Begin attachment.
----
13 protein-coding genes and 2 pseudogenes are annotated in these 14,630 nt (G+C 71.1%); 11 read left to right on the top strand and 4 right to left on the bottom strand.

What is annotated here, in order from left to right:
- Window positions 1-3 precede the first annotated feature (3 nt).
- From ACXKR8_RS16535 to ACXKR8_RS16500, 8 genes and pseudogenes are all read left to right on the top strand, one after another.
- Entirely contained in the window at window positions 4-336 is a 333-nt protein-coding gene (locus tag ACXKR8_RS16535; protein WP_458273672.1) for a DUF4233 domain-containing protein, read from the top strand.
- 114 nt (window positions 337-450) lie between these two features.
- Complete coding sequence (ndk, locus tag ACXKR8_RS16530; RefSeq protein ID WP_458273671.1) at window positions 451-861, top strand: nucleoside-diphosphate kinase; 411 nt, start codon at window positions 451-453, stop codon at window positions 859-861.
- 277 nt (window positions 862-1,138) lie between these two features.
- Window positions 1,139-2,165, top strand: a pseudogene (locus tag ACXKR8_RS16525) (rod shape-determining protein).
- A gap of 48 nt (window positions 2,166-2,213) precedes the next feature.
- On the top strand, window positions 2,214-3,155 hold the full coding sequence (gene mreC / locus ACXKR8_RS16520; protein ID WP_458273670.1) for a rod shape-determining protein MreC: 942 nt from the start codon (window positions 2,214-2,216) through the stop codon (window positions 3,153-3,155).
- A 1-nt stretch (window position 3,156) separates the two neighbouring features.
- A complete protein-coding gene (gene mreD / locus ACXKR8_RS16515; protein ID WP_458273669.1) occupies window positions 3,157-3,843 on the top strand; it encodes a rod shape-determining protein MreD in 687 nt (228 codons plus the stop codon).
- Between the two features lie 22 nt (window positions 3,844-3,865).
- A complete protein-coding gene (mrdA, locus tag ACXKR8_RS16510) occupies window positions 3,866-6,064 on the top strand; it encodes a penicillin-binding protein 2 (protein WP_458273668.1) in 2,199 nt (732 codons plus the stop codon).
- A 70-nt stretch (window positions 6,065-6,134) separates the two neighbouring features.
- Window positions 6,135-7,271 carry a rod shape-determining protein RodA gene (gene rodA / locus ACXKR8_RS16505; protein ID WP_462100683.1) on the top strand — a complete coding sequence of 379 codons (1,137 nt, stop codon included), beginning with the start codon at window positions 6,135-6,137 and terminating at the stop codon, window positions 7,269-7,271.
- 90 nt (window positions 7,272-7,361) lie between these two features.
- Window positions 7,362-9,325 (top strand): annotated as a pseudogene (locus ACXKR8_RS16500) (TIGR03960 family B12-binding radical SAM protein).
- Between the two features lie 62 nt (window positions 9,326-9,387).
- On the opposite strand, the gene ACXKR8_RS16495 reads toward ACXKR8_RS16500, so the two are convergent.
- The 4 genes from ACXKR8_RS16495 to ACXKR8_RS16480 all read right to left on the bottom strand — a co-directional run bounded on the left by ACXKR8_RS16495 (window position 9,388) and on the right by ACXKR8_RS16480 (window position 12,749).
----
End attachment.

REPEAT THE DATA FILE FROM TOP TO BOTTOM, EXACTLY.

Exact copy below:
13 protein-coding genes and 2 pseudogenes are annotated in these 14,630 nt (G+C 71.1%); 11 read left to right on the top strand and 4 right to left on the bottom strand.

What is annotated here, in order from left to right:
- Window positions 1-3 precede the first annotated feature (3 nt).
- From ACXKR8_RS16535 to ACXKR8_RS16500, 8 genes and pseudogenes are all read left to right on the top strand, one after another.
- Entirely contained in the window at window positions 4-336 is a 333-nt protein-coding gene (locus tag ACXKR8_RS16535; protein WP_458273672.1) for a DUF4233 domain-containing protein, read from the top strand.
- 114 nt (window positions 337-450) lie between these two features.
- Complete coding sequence (ndk, locus tag ACXKR8_RS16530; RefSeq protein ID WP_458273671.1) at window positions 451-861, top strand: nucleoside-diphosphate kinase; 411 nt, start codon at window positions 451-453, stop codon at window positions 859-861.
- 277 nt (window positions 862-1,138) lie between these two features.
- Window positions 1,139-2,165, top strand: a pseudogene (locus tag ACXKR8_RS16525) (rod shape-determining protein).
- A gap of 48 nt (window positions 2,166-2,213) precedes the next feature.
- On the top strand, window positions 2,214-3,155 hold the full coding sequence (gene mreC / locus ACXKR8_RS16520; protein ID WP_458273670.1) for a rod shape-determining protein MreC: 942 nt from the start codon (window positions 2,214-2,216) through the stop codon (window positions 3,153-3,155).
- A 1-nt stretch (window position 3,156) separates the two neighbouring features.
- A complete protein-coding gene (gene mreD / locus ACXKR8_RS16515; protein ID WP_458273669.1) occupies window positions 3,157-3,843 on the top strand; it encodes a rod shape-determining protein MreD in 687 nt (228 codons plus the stop codon).
- Between the two features lie 22 nt (window positions 3,844-3,865).
- A complete protein-coding gene (mrdA, locus tag ACXKR8_RS16510) occupies window positions 3,866-6,064 on the top strand; it encodes a penicillin-binding protein 2 (protein WP_458273668.1) in 2,199 nt (732 codons plus the stop codon).
- A 70-nt stretch (window positions 6,065-6,134) separates the two neighbouring features.
- Window positions 6,135-7,271 carry a rod shape-determining protein RodA gene (gene rodA / locus ACXKR8_RS16505; protein ID WP_462100683.1) on the top strand — a complete coding sequence of 379 codons (1,137 nt, stop codon included), beginning with the start codon at window positions 6,135-6,137 and terminating at the stop codon, window positions 7,269-7,271.
- 90 nt (window positions 7,272-7,361) lie between these two features.
- Window positions 7,362-9,325 (top strand): annotated as a pseudogene (locus ACXKR8_RS16500) (TIGR03960 family B12-binding radical SAM protein).
- Between the two features lie 62 nt (window positions 9,326-9,387).
- On the opposite strand, the gene ACXKR8_RS16495 reads toward ACXKR8_RS16500, so the two are convergent.
- The 4 genes from ACXKR8_RS16495 to ACXKR8_RS16480 all read right to left on the bottom strand — a co-directional run bounded on the left by ACXKR8_RS16495 (window position 9,388) and on the right by ACXKR8_RS16480 (window position 12,749).